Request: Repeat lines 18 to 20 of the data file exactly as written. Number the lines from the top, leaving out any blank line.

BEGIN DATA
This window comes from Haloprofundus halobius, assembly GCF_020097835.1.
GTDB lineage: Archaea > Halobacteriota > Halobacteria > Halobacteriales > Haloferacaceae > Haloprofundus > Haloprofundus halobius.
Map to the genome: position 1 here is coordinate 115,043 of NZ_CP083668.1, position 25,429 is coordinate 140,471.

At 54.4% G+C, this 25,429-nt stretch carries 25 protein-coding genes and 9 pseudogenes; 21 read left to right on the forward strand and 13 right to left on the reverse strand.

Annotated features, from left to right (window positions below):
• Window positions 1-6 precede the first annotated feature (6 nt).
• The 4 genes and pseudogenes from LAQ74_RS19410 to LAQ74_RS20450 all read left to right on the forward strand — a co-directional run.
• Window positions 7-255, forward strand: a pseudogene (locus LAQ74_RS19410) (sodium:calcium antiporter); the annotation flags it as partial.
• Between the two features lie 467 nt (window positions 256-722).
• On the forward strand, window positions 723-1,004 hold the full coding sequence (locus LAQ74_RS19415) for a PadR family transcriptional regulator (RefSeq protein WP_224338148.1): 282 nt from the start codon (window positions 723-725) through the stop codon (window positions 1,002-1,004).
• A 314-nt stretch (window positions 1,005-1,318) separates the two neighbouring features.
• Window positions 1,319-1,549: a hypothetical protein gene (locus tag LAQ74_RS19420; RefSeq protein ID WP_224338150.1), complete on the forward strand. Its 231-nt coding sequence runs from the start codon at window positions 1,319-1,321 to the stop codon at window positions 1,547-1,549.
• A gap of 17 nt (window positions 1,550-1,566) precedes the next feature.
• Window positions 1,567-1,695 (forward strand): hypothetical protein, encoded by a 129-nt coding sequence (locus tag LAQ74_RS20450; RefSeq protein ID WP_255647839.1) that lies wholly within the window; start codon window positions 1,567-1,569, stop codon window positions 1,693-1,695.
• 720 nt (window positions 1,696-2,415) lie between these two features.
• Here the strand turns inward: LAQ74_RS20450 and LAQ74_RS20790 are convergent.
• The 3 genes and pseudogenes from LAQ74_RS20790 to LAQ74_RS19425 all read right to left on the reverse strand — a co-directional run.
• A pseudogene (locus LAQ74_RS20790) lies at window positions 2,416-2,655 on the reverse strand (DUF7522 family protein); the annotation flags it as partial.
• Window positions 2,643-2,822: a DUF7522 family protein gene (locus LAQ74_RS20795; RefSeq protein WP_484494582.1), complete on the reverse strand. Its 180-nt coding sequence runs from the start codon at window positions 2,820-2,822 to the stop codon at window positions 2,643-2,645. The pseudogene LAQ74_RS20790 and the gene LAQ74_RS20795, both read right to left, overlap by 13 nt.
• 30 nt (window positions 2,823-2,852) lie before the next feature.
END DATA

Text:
• A pseudogene (locus LAQ74_RS20790) lies at window positions 2,416-2,655 on the reverse strand (DUF7522 family protein); the annotation flags it as partial.
• Window positions 2,643-2,822: a DUF7522 family protein gene (locus LAQ74_RS20795; RefSeq protein WP_484494582.1), complete on the reverse strand. Its 180-nt coding sequence runs from the start codon at window positions 2,820-2,822 to the stop codon at window positions 2,643-2,645. The pseudogene LAQ74_RS20790 and the gene LAQ74_RS20795, both read right to left, overlap by 13 nt.
• 30 nt (window positions 2,823-2,852) lie before the next feature.